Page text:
I received a voicemail or email offering me a summer internship. How should I respond?
First, respond to the employer quickly via the same communication method they used. Convey your enthusiasm and continued interest in the position, and thank them for the opportunity.
- If you are comfortable accepting the offer, do so and ask what next steps you must complete (there is always paperwork) and when you should start.
- If you are not comfortable accepting on the spot (especially if this position is not your first choice and you are waiting to hear back from other employers), then you may say that you appreciate the offer and you are interested, but will need some time to consider it. If they do not suggest a time frame for your decision, you should ask when they expect your response.
How much time generally is provided to consider an offer?
It depends, and the allowable time varies considerably by employer. When extending an offer, small law firms, government agencies and public interest organizations may request that you accept or decline the offer within 24 or 48 hours, or may give you a week or more. Large law firms generally request an answer within two weeks, but under the NALP Guidelines, may leave offers open for 28 days for 2L summer employment or to 3Ls for post-graduate employment depending on the circumstances. If you are waiting to hear from another employer, you may want to request additional time to consider your options. The employer may or may not grant such a request, so you should be prepared to move forward if your request is not granted.
What should I do if I receive a job offer but am waiting on the results of another interview? In deciding whether to accept an offer, how can I find out whether I am under serious consideration by another employer?
First, acknowledge the offer immediately and express appreciation for the opportunity. Ask when the employer needs an answer from you. Please consult with your career advisor at this point. Before making a final decision, students often want to weigh all of their viable options. If you already interviewed or have an interview scheduled with your preferred employer, you may wish to contact that employer to inquire about your status in the consideration process. You should explain that you have received an offer from another employer, and let your preferred employer know that they would be your first choice, but you must respond to the offer in hand by a certain date. This conversation may spur your preferred employer into action, or you may learn that you have to make a decision on the offer you have received without additional information from your preferred employer.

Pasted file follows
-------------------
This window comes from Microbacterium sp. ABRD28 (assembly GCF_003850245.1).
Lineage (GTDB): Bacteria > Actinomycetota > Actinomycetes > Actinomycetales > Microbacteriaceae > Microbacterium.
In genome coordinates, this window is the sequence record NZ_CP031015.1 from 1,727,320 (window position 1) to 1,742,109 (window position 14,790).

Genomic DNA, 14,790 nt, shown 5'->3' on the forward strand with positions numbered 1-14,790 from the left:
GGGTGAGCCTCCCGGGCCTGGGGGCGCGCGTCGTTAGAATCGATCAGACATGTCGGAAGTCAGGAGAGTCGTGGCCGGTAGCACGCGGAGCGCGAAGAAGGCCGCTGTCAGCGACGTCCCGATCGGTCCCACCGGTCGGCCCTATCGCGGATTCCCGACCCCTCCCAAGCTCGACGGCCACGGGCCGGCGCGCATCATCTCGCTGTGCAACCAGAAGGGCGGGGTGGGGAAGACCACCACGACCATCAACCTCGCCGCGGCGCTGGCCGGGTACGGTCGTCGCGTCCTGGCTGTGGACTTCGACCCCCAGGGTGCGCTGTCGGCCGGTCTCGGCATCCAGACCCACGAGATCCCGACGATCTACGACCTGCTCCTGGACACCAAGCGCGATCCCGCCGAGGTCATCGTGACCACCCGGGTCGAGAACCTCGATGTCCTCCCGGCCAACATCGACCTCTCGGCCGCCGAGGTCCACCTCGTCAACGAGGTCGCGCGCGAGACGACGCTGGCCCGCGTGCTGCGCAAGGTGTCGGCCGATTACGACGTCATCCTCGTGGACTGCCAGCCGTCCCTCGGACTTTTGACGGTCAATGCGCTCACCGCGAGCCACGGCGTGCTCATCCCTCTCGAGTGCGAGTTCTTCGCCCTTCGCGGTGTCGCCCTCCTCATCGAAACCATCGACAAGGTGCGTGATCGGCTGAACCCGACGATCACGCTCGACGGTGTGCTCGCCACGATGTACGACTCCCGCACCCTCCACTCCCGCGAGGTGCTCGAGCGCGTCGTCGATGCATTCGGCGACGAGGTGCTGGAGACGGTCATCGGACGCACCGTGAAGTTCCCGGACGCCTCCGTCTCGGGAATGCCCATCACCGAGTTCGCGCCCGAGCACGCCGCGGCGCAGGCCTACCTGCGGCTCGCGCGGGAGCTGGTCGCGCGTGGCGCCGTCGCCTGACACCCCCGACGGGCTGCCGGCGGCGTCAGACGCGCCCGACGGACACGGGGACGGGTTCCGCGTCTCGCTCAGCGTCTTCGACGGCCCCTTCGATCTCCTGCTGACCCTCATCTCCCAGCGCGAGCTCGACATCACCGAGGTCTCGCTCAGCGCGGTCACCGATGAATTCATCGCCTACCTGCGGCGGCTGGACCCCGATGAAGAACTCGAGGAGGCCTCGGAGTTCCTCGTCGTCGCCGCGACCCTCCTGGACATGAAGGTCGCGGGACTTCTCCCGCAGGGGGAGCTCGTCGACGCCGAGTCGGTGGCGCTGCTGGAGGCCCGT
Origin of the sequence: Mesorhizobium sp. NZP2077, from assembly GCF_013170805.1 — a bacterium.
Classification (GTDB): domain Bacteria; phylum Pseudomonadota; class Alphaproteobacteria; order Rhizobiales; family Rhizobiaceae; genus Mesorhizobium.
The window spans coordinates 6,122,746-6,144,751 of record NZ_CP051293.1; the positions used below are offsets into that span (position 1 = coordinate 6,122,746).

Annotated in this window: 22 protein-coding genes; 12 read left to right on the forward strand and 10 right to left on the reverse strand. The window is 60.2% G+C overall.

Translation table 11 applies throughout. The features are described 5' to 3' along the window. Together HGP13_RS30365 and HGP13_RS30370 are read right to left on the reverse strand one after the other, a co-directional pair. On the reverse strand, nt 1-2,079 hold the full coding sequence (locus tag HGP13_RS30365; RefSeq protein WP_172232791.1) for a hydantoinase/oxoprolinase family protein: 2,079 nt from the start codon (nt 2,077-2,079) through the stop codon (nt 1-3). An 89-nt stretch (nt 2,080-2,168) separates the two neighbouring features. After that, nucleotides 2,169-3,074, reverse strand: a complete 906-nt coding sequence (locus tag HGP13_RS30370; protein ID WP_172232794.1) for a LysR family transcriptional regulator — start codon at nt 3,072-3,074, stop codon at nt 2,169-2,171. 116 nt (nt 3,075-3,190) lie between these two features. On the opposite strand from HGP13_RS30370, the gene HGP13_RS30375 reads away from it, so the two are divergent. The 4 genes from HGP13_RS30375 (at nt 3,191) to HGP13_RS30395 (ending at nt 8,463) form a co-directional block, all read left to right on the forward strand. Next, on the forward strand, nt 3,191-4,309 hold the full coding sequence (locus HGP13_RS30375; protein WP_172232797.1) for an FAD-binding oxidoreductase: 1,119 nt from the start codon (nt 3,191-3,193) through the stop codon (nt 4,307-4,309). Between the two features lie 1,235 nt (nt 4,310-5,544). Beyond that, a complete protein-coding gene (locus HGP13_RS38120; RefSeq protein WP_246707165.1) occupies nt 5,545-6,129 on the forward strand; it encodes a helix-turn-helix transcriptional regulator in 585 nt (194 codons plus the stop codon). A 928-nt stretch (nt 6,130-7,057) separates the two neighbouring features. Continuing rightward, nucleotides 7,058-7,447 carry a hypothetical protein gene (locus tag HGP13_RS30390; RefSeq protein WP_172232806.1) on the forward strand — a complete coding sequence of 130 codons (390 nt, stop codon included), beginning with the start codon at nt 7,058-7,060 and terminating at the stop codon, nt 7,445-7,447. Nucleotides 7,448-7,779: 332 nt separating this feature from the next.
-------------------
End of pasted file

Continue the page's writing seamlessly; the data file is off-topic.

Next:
What if the employer wants an answer before I will hear back from my preferred employer?
You will have to decide whether to take a risk and decline an offer prior to receiving one from another employer.
May I continue to apply or interview for jobs after I have accepted an offer?
No. Once you have accepted an offer for a summer or post-graduate position, you should not continue to apply or interview for employment that conflicts with your commitment. If you are committed for only half of the summer, be transparent about your availability with potential employers in your applications and interviews so as not to create a conflict.
Once I accept an offer, how should I handle other interviews already scheduled?
Once you accept an offer of employment, you should call to cancel all other scheduled interviews for employment that will conflict with your accepted employment. Interviewing when you cannot, or do not wish to, accept employment jeopardizes your reputation, wastes the employer’s time, and decreases other students’ interview opportunities. Once you accept an offer from an employer, even for an unpaid internship, it is inappropriate and against school policy to continue to search for other employment or renege on your acceptance.
What should I say to decline an offer?
You should communicate with the employer in the same mode (phone or email) as the offer was made. Simply state that you appreciate the opportunity but after careful consideration you have decided to accept an offer from another employer. You may want to indicate that you hope to stay in contact with the employer, and even offer to volunteer during the academic year or work over school breaks. Be prepared to tell the employer you are declining which offer you have accepted.
After receiving an offer from a judge for a clerkship or judicial internship, may I ask for an extension of time to consider the offer or continue interviewing with other judges?
No. Federal judges and many state court judges are offended if you do not accept an offer immediately. Unlike other legal employers, judges will not let you hold their offer while you wait for a better one. Some judges make offers at the time of the interview, or within a day or two, so you should be prepared to accept the judge’s offer on the spot. If you do not withdraw your application shortly after an interview, the judge will assume your willingness to accept the position if offered. Once you accept the position, contact all the judges with whom you have outstanding applications to withdraw yourself from consideration, and withdraw any pending applications in OSCAR. It is an expected courtesy, and since you may appear in front of that judge one day, you will want to be on good terms.